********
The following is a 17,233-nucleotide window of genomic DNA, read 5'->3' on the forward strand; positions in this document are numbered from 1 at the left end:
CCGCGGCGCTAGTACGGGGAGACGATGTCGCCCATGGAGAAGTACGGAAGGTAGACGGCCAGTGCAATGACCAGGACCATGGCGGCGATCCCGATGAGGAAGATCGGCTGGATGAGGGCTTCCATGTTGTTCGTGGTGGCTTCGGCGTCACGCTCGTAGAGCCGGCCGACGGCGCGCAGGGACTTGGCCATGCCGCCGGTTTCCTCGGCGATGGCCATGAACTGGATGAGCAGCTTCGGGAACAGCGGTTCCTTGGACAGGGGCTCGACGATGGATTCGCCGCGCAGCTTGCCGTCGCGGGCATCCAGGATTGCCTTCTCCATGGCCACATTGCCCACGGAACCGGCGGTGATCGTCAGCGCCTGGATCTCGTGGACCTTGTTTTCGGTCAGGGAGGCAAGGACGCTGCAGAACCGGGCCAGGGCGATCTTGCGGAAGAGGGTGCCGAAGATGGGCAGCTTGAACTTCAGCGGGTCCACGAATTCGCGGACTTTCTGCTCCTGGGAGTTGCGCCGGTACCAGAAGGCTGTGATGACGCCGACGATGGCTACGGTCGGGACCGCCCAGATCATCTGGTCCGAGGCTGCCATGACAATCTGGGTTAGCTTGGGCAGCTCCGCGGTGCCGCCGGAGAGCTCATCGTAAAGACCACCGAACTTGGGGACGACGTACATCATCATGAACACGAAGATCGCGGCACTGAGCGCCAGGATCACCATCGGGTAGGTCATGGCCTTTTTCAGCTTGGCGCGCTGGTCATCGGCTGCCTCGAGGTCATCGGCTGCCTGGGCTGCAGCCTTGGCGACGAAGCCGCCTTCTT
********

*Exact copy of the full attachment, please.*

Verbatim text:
The following is a 17,233-nucleotide window of genomic DNA, read 5'->3' on the forward strand; positions in this document are numbered from 1 at the left end:
CCGCGGCGCTAGTACGGGGAGACGATGTCGCCCATGGAGAAGTACGGAAGGTAGACGGCCAGTGCAATGACCAGGACCATGGCGGCGATCCCGATGAGGAAGATCGGCTGGATGAGGGCTTCCATGTTGTTCGTGGTGGCTTCGGCGTCACGCTCGTAGAGCCGGCCGACGGCGCGCAGGGACTTGGCCATGCCGCCGGTTTCCTCGGCGATGGCCATGAACTGGATGAGCAGCTTCGGGAACAGCGGTTCCTTGGACAGGGGCTCGACGATGGATTCGCCGCGCAGCTTGCCGTCGCGGGCATCCAGGATTGCCTTCTCCATGGCCACATTGCCCACGGAACCGGCGGTGATCGTCAGCGCCTGGATCTCGTGGACCTTGTTTTCGGTCAGGGAGGCAAGGACGCTGCAGAACCGGGCCAGGGCGATCTTGCGGAAGAGGGTGCCGAAGATGGGCAGCTTGAACTTCAGCGGGTCCACGAATTCGCGGACTTTCTGCTCCTGGGAGTTGCGCCGGTACCAGAAGGCTGTGATGACGCCGACGATGGCTACGGTCGGGACCGCCCAGATCATCTGGTCCGAGGCTGCCATGACAATCTGGGTTAGCTTGGGCAGCTCCGCGGTGCCGCCGGAGAGCTCATCGTAAAGACCACCGAACTTGGGGACGACGTACATCATCATGAACACGAAGATCGCGGCACTGAGCGCCAGGATCACCATCGGGTAGGTCATGGCCTTTTTCAGCTTGGCGCGCTGGTCATCGGCTGCCTCGAGGTCATCGGCTGCCTGGGCTGCAGCCTTGGCGACGAAGCCGCCTTCTT